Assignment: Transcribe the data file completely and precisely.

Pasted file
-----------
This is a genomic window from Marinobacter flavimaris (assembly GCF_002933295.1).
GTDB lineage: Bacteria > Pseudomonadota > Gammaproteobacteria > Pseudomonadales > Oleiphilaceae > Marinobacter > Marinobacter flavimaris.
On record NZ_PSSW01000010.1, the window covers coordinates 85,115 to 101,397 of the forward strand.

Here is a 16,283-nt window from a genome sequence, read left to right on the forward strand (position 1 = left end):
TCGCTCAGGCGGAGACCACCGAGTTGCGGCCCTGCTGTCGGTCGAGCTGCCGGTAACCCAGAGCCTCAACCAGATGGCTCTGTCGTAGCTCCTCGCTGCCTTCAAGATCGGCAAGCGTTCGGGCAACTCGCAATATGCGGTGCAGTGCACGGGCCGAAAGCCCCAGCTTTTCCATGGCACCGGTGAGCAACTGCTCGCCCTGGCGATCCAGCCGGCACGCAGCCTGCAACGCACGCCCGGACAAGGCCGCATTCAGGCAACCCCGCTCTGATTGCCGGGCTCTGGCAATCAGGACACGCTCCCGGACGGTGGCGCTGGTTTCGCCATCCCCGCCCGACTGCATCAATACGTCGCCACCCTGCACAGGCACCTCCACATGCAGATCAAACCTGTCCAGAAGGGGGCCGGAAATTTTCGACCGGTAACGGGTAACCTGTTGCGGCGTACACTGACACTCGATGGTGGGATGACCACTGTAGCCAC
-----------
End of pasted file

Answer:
This is a genomic window from Marinobacter flavimaris (assembly GCF_002933295.1).
GTDB lineage: Bacteria > Pseudomonadota > Gammaproteobacteria > Pseudomonadales > Oleiphilaceae > Marinobacter > Marinobacter flavimaris.
On record NZ_PSSW01000010.1, the window covers coordinates 85,115 to 101,397 of the forward strand.

Here is a 16,283-nt window from a genome sequence, read left to right on the forward strand (position 1 = left end):
TCGCTCAGGCGGAGACCACCGAGTTGCGGCCCTGCTGTCGGTCGAGCTGCCGGTAACCCAGAGCCTCAACCAGATGGCTCTGTCGTAGCTCCTCGCTGCCTTCAAGATCGGCAAGCGTTCGGGCAACTCGCAATATGCGGTGCAGTGCACGGGCCGAAAGCCCCAGCTTTTCCATGGCACCGGTGAGCAACTGCTCGCCCTGGCGATCCAGCCGGCACGCAGCCTGCAACGCACGCCCGGACAAGGCCGCATTCAGGCAACCCCGCTCTGATTGCCGGGCTCTGGCAATCAGGACACGCTCCCGGACGGTGGCGCTGGTTTCGCCATCCCCGCCCGACTGCATCAATACGTCGCCACCCTGCACAGGCACCTCCACATGCAGATCAAACCTGTCCAGAAGGGGGCCGGAAATTTTCGACCGGTAACGGGTAACCTGTTGCGGCGTACACTGACACTCGATGGTGGGATGACCACTGTAGCCAC